A journey to Dogwood

Well, not exactly but it has been interesting to learn a little more about the dogwood family, this week or Cornus as botanists might refer to them. Now I'm familiar with the colourful stems of dog woods which liven up the garden in the dull and dreary grey days of winter. Those wonderful shafts of colour like firework trails across the night sky. Reds, yellows, oranges, I've even used their stems for basket weaving in the past.

However, I never really noticed the variety of dogwoods there are around, since opening my eyes to them they are all over the place and in a wide variety of shapes, sizes and colours. The ones that sparked this week's interest being large trees and their fascinating flowers and bracts hanging like white handkerchiefs from near horizontal branches.

Indeed they belonged to a Cornus, named the Handkerchief tree, Davidia (actually no longer classified as a Cornus but the Nyssaceae although as ever some dispute over exact taxonomy) - I'm not unfamiliar with this tree having come across it at the famous Batsford Arboretum in Gloucestershire and heard of the famed one in  Kew Gardens brought back by plant hunter Ernest Wilson from its native south, south-west China, despite being ship wrecked in the process.

Originally described by Father Armand David in 1869 - he of many plant and animal discoveries (for instance the Pere David deer), the seeds were highly prized and remain in the collection at Kew to this day.

The tree is stunning and yes, it really does look like someone had tied hundreds of white handkerchiefs to its branches as they flop and waft in the breeze. These trees are popular in parkland settings  and are at their peak in May. In the location I photographed them, they are seriously eye catching in what is a pretty shaded  and wooded valley, not dissimilar I'm guessing to their native environments and they were a buzz with bees and flies of all sorts.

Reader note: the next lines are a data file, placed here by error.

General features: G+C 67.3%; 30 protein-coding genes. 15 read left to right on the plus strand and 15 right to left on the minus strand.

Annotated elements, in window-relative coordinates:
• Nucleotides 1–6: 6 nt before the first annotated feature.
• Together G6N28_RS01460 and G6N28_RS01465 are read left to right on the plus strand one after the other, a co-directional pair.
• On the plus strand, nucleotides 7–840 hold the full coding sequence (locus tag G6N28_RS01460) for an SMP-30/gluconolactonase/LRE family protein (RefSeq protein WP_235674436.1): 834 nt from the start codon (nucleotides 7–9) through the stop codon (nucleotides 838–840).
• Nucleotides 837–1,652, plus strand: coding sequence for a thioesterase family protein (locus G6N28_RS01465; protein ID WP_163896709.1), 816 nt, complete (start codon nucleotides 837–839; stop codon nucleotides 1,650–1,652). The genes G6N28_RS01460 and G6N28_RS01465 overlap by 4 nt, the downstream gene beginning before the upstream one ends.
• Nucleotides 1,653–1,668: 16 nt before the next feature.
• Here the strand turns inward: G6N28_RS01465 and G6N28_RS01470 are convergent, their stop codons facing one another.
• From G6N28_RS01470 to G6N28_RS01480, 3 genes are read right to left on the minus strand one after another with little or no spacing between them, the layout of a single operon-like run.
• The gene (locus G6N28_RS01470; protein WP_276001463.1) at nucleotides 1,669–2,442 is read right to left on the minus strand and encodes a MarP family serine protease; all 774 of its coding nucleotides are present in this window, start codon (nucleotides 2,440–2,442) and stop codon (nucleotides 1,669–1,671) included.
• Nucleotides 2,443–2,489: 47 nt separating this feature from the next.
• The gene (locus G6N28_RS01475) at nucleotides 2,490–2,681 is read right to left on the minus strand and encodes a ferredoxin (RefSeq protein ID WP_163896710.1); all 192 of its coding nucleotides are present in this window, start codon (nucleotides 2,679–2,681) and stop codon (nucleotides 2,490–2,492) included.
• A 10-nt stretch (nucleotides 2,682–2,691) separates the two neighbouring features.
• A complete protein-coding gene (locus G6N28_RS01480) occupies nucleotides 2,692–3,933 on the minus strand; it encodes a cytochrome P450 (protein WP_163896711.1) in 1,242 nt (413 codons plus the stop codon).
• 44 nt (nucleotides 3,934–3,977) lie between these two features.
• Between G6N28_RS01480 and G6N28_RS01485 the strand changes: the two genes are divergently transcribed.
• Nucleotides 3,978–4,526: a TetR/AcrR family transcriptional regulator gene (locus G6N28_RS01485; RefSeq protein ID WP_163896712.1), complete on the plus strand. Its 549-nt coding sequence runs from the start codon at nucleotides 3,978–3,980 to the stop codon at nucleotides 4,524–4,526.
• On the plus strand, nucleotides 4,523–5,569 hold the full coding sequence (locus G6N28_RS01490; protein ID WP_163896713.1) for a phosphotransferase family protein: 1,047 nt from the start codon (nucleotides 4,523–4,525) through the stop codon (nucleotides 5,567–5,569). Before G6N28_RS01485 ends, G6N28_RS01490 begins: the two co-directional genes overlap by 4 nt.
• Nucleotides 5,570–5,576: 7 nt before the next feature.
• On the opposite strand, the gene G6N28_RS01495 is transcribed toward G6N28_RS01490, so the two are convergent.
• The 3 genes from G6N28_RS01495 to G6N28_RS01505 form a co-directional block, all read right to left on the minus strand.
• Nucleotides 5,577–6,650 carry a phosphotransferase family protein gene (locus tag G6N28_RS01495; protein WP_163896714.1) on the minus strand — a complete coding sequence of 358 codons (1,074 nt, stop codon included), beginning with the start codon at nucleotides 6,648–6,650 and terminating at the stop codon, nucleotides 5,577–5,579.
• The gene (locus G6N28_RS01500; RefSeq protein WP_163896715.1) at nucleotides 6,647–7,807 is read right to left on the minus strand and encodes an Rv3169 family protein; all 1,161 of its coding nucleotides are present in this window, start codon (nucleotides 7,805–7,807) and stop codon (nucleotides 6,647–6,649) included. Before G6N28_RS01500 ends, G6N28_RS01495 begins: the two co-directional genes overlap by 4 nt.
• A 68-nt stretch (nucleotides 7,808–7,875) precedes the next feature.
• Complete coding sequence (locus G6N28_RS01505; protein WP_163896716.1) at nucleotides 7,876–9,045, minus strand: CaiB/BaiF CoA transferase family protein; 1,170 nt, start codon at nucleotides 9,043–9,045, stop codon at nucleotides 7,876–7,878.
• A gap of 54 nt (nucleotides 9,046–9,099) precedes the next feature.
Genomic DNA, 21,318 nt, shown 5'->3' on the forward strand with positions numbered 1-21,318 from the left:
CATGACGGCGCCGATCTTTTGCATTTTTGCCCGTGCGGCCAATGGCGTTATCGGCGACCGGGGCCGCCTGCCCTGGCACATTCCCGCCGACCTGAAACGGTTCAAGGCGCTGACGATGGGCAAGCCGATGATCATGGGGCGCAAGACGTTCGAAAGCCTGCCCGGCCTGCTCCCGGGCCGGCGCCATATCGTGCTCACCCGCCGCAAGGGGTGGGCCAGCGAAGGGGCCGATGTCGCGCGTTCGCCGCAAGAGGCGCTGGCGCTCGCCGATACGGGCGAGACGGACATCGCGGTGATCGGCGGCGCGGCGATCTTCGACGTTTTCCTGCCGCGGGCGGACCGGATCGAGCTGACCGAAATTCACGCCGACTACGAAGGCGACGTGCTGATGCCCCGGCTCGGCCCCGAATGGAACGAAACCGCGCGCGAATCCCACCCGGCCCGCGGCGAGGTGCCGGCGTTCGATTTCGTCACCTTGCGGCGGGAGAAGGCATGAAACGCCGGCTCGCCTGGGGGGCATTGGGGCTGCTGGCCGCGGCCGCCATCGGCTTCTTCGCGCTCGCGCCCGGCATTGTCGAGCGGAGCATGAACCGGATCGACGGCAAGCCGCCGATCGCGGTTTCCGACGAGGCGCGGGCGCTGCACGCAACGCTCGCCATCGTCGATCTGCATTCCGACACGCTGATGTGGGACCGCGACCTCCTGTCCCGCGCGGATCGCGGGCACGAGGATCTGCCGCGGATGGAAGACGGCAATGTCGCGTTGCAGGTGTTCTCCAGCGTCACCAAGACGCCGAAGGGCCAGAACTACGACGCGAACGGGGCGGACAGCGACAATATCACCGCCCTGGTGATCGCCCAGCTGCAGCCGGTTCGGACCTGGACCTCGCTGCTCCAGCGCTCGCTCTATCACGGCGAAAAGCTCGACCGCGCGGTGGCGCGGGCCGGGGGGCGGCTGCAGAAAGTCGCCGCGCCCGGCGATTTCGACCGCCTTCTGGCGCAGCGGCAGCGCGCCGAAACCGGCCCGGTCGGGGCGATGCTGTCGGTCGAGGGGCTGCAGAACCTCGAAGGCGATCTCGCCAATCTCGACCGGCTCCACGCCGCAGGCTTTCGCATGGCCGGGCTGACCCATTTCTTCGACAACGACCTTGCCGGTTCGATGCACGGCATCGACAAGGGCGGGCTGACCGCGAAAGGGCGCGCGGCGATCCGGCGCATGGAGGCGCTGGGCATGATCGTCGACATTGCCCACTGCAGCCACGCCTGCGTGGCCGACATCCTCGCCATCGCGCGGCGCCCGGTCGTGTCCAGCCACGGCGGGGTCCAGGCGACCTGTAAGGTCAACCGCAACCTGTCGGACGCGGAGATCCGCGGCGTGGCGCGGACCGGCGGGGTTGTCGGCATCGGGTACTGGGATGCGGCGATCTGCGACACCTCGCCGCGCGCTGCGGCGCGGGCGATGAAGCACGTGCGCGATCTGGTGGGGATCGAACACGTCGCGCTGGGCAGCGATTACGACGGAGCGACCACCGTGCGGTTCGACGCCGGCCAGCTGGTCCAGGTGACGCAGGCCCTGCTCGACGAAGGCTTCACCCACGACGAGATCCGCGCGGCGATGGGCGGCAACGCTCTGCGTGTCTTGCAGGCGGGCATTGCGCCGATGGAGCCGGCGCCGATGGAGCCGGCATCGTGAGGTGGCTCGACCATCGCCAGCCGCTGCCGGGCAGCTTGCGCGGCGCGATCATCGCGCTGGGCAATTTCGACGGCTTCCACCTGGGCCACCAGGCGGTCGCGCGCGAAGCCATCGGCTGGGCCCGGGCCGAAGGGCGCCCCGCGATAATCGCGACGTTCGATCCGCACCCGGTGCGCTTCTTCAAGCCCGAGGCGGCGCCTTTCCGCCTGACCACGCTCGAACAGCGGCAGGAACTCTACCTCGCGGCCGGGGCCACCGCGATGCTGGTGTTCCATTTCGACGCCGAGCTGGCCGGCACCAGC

The white flutterings of the bracts gave rise to their other familiar common names, the Dove tree or the Ghost tree, for obvious reasons as they appear to float magically, hovering somewhere between the quickly growing woodland floor now waist height with cow parsley and the quickly closing canopy above.

I was interested to learn also that dogwood berries in particular are favoured by game birds, such as the pheasant (again originating from China), which seems almost fitting for the area where I live is strewn with large country estates and game shooting abounds, so maybe there is some exotic harmony going on here in my little part of Wiltshire, unknown to most.

These trees certainly don't seem so out of place here as you might expect and are definitely really pleasing to see at this time of the year. May be they are a sign of peace in our chaotic world.

10/05/20




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